Unique distress creates opportunity. The sheer magnitude of the economic downturn will result in some assets being returned to lenders, namely properties that cannot reopen in their pre-health crisis format due to a shift in demand. Buyers willing to target these deals may find the discounting that is not expected elsewhere. Adaptive reuse strategies are already in discussion for real estate. Experience-oriented retailers have the greatest likelihood of falling into this category. The other major opportunities will be found in assets where the business and real estate are intrinsically linked, including hotels and seniors housing. A significant share of these properties are owned by business operators and opportunity funds are likely to target more passive real estate, paving the way for private buyers to compete.


The fuse is now lit on about $10 trillion in corporate debt.

Back in April when the economy was on lockdown, it became clear that many large businesses were in serious trouble – specifically restaurants, commercial real estate, and retail. At that time, multiple large chains informed their lenders that they would NOT be paying rent in April. Here’s a headline from March 26:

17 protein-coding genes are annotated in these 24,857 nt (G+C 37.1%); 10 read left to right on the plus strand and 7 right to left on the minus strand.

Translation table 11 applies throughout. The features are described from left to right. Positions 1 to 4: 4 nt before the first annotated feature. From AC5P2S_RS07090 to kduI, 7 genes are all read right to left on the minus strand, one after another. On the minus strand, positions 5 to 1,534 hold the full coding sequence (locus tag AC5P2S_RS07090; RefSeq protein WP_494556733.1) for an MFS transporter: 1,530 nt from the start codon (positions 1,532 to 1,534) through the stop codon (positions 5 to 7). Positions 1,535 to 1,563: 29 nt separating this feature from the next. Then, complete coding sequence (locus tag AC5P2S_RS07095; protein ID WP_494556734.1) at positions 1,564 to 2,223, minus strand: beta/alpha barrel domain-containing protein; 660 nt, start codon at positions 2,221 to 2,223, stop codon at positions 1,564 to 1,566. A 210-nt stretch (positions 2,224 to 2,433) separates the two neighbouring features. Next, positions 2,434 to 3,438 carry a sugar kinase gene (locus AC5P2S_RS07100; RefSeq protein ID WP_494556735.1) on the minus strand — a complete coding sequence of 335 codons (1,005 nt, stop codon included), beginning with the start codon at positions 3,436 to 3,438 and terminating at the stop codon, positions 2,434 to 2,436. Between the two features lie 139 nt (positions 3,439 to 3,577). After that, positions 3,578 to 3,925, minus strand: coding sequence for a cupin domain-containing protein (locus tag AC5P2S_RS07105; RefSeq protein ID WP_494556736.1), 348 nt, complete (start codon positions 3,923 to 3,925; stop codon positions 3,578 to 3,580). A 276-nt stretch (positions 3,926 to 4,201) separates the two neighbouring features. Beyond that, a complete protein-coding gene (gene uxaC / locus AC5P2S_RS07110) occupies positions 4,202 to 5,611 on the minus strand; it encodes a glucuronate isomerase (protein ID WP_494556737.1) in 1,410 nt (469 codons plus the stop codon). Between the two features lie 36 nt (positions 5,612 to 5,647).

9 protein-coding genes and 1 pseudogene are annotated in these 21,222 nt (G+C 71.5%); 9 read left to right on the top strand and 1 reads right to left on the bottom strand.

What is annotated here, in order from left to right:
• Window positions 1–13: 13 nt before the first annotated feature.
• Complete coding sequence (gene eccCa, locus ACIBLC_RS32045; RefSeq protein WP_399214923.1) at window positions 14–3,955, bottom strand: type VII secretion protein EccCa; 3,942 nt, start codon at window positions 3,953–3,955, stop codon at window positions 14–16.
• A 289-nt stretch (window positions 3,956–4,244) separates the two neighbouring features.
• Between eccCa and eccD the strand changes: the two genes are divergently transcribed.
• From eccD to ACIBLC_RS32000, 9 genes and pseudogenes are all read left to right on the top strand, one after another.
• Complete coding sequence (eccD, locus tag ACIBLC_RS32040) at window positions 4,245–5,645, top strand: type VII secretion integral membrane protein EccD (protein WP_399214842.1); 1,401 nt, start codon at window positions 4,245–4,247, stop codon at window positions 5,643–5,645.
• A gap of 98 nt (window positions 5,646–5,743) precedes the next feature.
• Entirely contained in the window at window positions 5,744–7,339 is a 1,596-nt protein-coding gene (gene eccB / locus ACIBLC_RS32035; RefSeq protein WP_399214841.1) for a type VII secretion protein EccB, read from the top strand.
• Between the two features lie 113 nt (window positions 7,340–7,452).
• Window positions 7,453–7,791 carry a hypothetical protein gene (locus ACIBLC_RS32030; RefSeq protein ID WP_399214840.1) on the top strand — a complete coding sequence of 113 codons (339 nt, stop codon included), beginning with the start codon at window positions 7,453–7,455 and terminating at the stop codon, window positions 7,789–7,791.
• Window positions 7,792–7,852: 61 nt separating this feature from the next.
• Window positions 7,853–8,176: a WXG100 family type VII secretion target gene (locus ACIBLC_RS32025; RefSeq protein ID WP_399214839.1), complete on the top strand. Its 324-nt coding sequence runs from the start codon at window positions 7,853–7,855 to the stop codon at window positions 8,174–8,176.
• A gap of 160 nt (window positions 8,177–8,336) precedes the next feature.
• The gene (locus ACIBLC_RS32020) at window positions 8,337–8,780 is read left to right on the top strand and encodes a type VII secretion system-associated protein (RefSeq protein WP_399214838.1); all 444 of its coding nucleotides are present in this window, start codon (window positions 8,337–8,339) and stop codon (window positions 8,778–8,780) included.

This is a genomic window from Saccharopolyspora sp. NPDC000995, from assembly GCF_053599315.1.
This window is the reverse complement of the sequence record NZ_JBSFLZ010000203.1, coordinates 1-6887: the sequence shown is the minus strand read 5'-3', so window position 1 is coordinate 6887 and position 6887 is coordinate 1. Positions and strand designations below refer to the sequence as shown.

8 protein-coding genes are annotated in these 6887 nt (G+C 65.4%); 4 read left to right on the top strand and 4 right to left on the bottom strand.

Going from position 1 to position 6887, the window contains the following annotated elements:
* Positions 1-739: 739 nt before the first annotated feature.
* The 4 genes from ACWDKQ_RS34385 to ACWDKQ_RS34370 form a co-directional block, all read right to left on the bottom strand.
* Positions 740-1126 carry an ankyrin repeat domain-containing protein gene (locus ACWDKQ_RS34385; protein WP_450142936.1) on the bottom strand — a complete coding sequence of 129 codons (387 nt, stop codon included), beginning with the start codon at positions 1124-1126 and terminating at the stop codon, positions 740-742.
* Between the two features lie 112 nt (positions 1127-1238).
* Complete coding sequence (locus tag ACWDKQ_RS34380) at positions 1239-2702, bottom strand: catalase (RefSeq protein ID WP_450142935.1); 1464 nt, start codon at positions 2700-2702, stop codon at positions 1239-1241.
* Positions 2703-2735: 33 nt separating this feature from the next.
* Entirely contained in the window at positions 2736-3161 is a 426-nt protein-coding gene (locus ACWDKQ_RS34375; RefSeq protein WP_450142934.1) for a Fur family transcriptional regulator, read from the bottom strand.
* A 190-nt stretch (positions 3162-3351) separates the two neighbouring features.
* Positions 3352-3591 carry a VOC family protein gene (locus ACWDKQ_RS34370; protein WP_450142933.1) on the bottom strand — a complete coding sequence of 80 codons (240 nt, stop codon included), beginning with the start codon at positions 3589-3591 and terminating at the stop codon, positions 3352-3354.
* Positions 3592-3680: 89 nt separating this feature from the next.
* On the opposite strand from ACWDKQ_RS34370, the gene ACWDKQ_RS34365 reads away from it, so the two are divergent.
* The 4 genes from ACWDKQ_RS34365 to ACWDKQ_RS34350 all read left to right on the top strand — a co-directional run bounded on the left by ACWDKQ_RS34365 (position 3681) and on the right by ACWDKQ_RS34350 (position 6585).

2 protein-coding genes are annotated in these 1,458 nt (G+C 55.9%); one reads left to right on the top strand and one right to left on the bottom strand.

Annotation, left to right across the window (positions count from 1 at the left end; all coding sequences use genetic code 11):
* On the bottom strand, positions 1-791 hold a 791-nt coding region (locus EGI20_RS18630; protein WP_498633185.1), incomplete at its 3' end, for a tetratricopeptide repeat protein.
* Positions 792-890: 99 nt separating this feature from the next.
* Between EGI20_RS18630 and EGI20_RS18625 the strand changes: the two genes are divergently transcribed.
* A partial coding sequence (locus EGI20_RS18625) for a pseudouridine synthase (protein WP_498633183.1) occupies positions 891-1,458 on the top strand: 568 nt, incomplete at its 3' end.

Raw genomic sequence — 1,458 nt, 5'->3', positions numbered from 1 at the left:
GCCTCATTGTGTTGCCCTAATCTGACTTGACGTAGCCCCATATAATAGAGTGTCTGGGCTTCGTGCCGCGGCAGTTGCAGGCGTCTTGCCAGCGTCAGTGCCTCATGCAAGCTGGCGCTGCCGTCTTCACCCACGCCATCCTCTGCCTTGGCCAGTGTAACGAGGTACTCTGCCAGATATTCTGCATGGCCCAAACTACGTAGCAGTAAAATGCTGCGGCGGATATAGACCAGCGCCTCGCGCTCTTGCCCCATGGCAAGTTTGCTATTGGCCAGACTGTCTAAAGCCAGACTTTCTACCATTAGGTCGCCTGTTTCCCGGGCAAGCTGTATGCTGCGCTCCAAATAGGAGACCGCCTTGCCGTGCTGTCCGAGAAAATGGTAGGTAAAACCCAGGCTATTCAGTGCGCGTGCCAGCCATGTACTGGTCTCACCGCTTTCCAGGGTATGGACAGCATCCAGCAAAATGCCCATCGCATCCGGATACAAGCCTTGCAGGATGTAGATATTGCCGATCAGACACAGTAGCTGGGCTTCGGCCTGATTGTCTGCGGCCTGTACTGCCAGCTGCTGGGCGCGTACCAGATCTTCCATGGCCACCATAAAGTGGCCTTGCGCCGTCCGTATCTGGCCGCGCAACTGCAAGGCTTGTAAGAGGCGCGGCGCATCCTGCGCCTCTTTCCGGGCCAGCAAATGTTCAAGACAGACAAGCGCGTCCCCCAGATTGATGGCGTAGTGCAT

Cheesecake Factory, Subway, other major retailers tell landlords they can’t pay April rent due to coronavirus.

To deal with this issue, banks and large financial institutions gave their borrowers 90-day forbearances on their debt payments… meaning those groups wouldn’t be required to make debt payments for 90 days.

Put another way, the banks told these businesses: “Don’t worry about making any debt payments for 90 days… think of this as a debt holiday.”

That was in April.  The 90-days was up last month!  Will lenders offer a re-do of another 90-days?  Or maybe scale back to 30-day bites at a time?  Will the Government step in with yet another plan to keep the carnage down?  Prior behavior suggests that a “stay of execution” will be forthcoming.  Lenders and the Government don’t want a repeat of 2009-2010 … 2-3 months before the election!

But without a savior, this means these same businesses will now have to start making debt payments again. And if they have not yet truly recovered from the economic shutdown… we’re about to see a tsunami of defaults and bankruptcies, as well as layoffs and shutdowns. 

This process has already begun. Take a quick look at a few recent headlines:

  • Wells Fargo reportedly preparing to cut thousands of jobs
  • United Airlines warns it could furlough 36,000 employees by Oct. 1 as demand remains low
  • Storied apparel brand Brooks Brothers files for bankruptcy as it seeks a buyer and closes dozens of stores
  • Muji files for bankruptcy
  • GNC files for bankruptcy and will close up to 1,200 stores
  • 24 Hour Fitness files for bankruptcy, closes more than 100 gyms


All told, US corporations have over $10 trillion in debt. And corporate leverage is worse today than it was in 2008. It’s only going to get worse from here on out.